Arthritis Comes in Many Forms

arthritis

Arthritis is a term that is used to describe over 100 different joint conditions. At Superior Foot & Ankle Care Center we think it’s important for our patients to be informed about arthritic conditions—especially since each of your feet has 33 joints that need to be protected for your foot to function properly.

Although different types of arthritis may have different causes and manifestations, there are some common characteristics. These include:

  • Joint pain
  • Swelling
  • Stiffness
  • Limited range of motion
  • Redness or heat in a joint

Some of the more common types of arthritis include:

Osteoarthritis—this is the best-known type of arthritis. Also known as “wear and tear” arthritis, it occurs over time as cartilage breaks down with age and use. Osteoarthritis usually comes on gradually and gets worse over time. Being overweight can exacerbate osteoarthritis because of the excess pressure on the joints caused by carrying extra weight.

Rheumatoid arthritis—although rheumatoid arthritis shares the symptom of joint pain with other forms of arthritis, this form of the disease is far more serious in that it is part of a chronic inflammatory system of diseases that can affect various systems of the body including lungs, heart, eyes and nervous system.

Traumatic arthritis—an injury or trauma to a joint such as a bad sprain, fracture or being hit with a heavy object can damage cartilage and lead to arthritis.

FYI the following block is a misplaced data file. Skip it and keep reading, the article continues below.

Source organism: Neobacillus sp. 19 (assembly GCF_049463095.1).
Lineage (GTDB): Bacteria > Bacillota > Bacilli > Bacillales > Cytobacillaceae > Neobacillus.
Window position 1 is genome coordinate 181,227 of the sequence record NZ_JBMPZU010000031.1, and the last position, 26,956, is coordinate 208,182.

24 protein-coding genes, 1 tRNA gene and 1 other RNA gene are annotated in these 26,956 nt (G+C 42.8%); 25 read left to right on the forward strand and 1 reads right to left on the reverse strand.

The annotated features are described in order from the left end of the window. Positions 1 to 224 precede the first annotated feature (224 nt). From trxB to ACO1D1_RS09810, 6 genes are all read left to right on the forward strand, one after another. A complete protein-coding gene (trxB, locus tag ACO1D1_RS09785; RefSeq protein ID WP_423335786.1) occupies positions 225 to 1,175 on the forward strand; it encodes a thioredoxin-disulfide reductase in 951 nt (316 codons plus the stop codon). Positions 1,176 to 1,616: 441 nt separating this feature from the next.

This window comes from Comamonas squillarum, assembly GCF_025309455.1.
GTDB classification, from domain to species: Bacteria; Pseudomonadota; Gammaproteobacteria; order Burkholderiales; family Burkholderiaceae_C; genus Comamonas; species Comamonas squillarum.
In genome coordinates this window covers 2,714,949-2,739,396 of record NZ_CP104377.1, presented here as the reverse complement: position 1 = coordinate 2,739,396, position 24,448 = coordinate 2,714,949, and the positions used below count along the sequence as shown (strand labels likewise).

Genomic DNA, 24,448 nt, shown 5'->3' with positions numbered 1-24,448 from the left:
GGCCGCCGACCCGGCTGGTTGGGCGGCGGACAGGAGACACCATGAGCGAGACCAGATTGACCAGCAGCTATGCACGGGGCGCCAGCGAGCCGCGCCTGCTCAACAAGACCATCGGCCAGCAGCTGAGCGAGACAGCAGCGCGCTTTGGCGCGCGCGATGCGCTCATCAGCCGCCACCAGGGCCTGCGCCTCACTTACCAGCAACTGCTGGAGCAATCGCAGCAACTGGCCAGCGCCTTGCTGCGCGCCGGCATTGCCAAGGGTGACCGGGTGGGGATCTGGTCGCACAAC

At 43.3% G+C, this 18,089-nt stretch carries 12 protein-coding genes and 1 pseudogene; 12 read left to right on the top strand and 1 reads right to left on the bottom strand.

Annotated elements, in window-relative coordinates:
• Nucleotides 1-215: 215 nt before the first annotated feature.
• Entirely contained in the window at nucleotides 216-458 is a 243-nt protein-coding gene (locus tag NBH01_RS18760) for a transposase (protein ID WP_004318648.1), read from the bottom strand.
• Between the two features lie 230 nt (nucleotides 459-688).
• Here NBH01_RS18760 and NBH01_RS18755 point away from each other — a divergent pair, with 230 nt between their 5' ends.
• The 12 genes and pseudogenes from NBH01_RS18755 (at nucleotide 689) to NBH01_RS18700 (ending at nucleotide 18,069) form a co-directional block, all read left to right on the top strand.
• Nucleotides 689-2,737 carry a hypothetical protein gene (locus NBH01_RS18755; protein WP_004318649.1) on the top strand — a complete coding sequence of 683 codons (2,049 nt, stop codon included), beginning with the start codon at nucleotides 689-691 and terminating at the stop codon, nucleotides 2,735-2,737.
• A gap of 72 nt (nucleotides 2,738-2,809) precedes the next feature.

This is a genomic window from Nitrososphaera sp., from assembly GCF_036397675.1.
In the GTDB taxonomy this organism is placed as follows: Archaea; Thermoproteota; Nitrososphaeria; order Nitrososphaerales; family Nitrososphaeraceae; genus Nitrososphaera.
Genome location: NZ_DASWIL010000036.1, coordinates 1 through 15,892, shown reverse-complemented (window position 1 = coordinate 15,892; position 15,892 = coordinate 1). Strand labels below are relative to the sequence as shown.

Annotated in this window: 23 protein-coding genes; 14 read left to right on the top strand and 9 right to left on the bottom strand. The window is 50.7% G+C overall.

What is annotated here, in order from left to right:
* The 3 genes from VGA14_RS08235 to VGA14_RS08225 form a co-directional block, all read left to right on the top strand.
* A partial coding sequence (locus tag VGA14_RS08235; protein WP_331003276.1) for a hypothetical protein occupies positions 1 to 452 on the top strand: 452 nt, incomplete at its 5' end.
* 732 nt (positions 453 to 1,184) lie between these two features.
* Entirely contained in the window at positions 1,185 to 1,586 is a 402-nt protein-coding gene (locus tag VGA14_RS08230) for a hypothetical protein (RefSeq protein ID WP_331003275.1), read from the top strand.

Gout—this form of arthritis occurs when uric acid builds up in the joint and then crystallizes, causing severe pain, inflammation and swelling. Gout most often affects the big toe joint and can be triggered by certain foods, such as shellfish, red meat, organ meats, red wine, brandy, and other alcoholic beverages.

Psoriatic arthritis—in some people with the skin condition of psoriasis a form of arthritis may develop as well. Arthritis may be mild and tends to get worse when the skin condition worsens.

With any form of arthritis, early detection and treatment is key to slowing the progression of the disease and managing the symptoms. If you have any signs of joint disease, it’s important that you contact our Long Beach office (562-420-9800­) as soon as possible so that one of our podiatrists, Dr. Victoria Foley or Dr. Constance Ornelas can determine the source of your joint discomfort along with the appropriate treatment.